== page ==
ITHACA, N.Y. –– For the third time this week, massive crowds gathered in downtown Ithaca to protest police brutality and rally for racial justice. However, Friday’s event took on a unique theme –– highlighting black women’s oppression and their deaths at the hands of law enforcement.

The rally took on extra meaning as it falls on what would have been Breonna Taylor’s 27th birthday. Breonna Taylor was killed in March by Louisville police when they fired at least eight shots at her following a raid on the wrong home.

The rally was put together by black and brown young women of Tompkins County including Crystal Vanpetten, Harmony Malone, Caraya Smith, Sully Chévere, Stephanie James, Jewle Krystal, Phoebe Brown, Candace Wade and Dianne Mack under the official title Uplift and Speak Out!.

Black Lives Matter Ithaca and Showing Up for Racial Justice also lent support to the event.

“Black Lives Matter Ithaca is a grassroots organization committed to anti-racism and the political, economic and social empowerment of black residents. Black Lives Matter was created by black people from different walks of life to fight the injustices and insecurity that plague many local black residents and to build on the resistance that the Black Lives Matter movement generated nationwide through agitation, education and service,” said Nicole LaFave from BLM Ithaca. 

LaFave went on to address any elected officials in the crowd to ask them to take concrete steps towards racial justice.

“We need for you to reduce bloated police budgets, decrease the over-policing of black and brown people. It will also open up more funds for social services and the human needs of education and full employment, housing and health. Such issues are critical to the economic and social suffering that so many are dealing with right now. Black Lives Matter Ithaca recognizes the need to reject respectability politics, the misguided belief that oppressed groups can save themselves simply by adjusting their behavior or following a certain etiquette.”

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The crowd also heard from Denise Malone, the mother of Cadji Malone, who was involved in last year’s Commons incident. She spoke about how the police tased and bruised her son, while letting the white man in the situation walk away on his own accord.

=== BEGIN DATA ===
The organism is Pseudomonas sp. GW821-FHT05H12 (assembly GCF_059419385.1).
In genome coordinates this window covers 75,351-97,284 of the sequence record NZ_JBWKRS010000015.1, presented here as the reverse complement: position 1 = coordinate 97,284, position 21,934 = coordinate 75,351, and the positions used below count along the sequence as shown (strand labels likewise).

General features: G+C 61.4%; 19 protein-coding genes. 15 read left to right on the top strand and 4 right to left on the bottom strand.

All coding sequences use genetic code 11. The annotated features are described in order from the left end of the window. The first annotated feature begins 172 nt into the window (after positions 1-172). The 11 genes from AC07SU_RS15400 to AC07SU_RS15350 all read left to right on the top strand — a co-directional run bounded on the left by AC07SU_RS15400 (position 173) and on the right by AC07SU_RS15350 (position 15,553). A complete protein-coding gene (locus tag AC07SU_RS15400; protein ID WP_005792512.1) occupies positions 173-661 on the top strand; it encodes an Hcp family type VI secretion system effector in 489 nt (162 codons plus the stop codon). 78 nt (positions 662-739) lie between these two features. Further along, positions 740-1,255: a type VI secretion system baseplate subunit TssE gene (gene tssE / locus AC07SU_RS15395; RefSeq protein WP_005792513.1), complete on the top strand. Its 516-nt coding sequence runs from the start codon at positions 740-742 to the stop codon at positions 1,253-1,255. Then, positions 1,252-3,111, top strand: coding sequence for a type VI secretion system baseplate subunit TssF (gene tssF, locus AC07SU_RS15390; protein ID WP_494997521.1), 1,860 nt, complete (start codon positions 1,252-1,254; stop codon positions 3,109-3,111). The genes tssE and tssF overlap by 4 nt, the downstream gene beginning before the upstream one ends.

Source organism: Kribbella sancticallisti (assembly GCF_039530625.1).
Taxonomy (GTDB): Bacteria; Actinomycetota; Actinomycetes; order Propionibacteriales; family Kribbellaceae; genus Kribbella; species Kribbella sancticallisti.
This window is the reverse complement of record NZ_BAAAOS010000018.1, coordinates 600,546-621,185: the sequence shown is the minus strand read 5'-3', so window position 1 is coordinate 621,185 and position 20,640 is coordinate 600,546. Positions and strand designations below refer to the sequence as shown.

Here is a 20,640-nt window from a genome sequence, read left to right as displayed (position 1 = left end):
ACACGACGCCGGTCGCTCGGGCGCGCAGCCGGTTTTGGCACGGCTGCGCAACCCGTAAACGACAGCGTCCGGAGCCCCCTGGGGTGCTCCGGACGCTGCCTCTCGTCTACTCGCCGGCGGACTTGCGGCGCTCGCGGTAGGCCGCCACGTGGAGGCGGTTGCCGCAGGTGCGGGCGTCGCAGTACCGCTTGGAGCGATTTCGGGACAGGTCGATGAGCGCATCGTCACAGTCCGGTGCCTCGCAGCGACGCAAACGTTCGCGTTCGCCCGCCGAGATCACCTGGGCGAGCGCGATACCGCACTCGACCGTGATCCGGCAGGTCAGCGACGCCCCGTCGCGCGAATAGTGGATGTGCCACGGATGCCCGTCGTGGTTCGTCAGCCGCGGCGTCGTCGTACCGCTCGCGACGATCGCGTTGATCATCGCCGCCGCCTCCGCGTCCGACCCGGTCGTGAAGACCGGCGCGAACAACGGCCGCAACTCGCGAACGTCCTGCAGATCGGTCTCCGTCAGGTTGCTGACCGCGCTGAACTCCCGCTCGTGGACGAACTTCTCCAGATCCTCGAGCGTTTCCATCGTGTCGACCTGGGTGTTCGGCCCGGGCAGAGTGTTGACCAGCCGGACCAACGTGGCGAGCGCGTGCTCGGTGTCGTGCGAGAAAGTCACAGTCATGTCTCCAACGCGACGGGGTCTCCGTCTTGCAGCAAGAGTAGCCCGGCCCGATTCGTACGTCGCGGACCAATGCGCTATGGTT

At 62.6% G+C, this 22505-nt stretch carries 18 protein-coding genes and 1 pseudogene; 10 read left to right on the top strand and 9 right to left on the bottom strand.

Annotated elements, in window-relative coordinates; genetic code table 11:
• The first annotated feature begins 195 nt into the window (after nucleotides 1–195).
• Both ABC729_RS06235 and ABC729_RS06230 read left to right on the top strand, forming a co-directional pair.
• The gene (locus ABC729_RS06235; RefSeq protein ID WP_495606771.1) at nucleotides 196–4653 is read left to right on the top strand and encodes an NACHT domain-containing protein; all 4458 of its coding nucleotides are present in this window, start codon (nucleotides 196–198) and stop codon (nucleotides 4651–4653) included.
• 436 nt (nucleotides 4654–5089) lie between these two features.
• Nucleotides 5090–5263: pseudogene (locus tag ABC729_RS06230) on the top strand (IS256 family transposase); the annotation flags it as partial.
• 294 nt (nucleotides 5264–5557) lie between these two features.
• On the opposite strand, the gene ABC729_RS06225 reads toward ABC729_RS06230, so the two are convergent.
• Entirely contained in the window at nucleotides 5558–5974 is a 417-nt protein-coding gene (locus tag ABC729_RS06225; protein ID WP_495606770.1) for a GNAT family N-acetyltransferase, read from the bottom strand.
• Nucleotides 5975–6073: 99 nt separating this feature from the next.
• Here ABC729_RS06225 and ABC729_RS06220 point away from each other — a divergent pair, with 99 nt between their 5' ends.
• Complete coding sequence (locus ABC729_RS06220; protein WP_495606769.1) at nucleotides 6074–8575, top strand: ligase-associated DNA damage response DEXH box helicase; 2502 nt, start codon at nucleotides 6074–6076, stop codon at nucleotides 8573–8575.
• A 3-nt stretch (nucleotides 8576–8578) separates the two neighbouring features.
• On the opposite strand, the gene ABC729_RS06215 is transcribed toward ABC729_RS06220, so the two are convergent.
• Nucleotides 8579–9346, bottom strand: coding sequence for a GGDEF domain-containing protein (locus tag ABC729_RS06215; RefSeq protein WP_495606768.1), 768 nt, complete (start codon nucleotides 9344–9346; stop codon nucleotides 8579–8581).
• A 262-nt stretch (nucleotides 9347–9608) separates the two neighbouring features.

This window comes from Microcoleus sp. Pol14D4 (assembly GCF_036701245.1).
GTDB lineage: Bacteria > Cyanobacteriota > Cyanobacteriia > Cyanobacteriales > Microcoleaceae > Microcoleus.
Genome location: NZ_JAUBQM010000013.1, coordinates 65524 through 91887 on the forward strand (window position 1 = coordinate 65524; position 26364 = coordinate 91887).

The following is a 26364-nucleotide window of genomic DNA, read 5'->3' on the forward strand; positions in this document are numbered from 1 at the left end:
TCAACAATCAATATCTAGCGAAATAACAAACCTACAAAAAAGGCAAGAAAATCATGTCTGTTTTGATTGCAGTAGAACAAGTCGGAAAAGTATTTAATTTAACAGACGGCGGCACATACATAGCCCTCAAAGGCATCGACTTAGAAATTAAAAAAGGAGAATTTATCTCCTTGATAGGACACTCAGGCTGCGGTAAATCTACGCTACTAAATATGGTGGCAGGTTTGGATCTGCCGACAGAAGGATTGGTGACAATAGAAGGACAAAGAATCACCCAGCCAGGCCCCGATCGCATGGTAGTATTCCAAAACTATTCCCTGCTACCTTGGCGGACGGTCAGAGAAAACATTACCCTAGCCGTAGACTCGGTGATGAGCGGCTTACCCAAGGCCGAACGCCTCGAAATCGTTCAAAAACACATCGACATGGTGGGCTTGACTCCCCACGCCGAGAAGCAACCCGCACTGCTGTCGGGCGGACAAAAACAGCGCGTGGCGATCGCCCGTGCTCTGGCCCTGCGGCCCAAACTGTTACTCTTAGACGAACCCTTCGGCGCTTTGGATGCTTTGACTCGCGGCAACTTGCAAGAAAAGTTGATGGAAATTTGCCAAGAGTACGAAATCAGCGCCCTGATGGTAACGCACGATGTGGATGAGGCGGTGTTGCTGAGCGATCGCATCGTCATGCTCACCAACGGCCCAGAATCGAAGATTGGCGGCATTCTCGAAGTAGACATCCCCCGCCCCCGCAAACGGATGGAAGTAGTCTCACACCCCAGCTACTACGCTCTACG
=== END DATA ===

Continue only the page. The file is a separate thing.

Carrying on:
Speaking directly to police she said, “as a nurse, the number one thing we are taught is to assess our situation…to go to the academy and get whatever you’re being taught, the number one thing I hope you’re being taught is to assess your situation, not just react.”

Malone went on to say, “there’s so much wrong with the system right now. I don’t know the answers but what I do know is a mother’s anger goes beyond wanting to burn stuff down, beyond wanting to hurt these police officers. A lot of these officers come through my office and I put on a smile and treat them…why can’t you give us the same respect?”

This was the first time Malone spoke publicly about the incident. Her son addressed the crowd as well –– also his first time commenting publicly.

“As a gay black man I have two strikes against me…it could always be me, and it was me,” he said. “I lost every innocence I had about me, I have a hatred in my heart that I never had before.”

Several of the speakers addressed District Attorney Matt Van Houten’s role in Cadji’s case, including Denise Malone and BLM Ithaca’s Nicole LaFave.

“Matt Van Houten, I’ve read your comments about how you’re holding the police accountable. You haven’t done so yet, not one of those officers has been reprimanded. Not good enough,” Malone said.

LaFave in her speech said, “as we listen to IPD Chief Nayor or our District Attorney, Matt Van Houten denounce the death of George Floyd we need them to denounce the brutality against our Ithaca black and brown people.”

The other public official that speakers singled out was Mayor Svante Myrick who has been noticeably absent at prior rallies and who decided to listen rather than speak during the event Friday. Malone in her speech said Myrick hasn’t done enough to prosecute police involved in her son’s case.

Myrick, in a statement to the Ithaca Voice, said he has worked to try and combat racial issues within IPD and the community during his tenure as mayor.

“I’ve spent the last 9 years locked in a battle over the size and purpose of the Ithaca Police Department. I believe we ask police to do too much work that would be better handled by health care professionals and social workers — and that has dangerous consequences. So in my administration, we’ve diverted funds into community-oriented solutions like the Outreach worker program, REACH, and GIAC. The opponents of reform have been the leadership of the PBA and the racist, right-wing groups like Unspoken Ithaca.  I’ll join with any likeminded individuals who want to go further and do better,” Myrick said.

At the end of her speech, Nicole LaFave told the crowd that big change must occur for things to get better.

She said, “Black Lives Matter Ithaca knows that to create a humane future for all our people, we need radical struggle. Our movement can not seek weak reforms like police body cameras or bias trainings. Instead, we must work to transform the economic, social and political structures of our communities.”

Following speeches, the crowd took to the streets, marching through the Southside and back to the Commons. Police vehicles followed protesters and blocked off streets to motorists.

Watch video of the entire protest below.

Correction: the original version of this story said that BLM Ithaca and SURJ organized the event.

Anna Lamb

Anna Lamb is a reporter for the Ithaca Voice. Questions? Story tips? Contact her at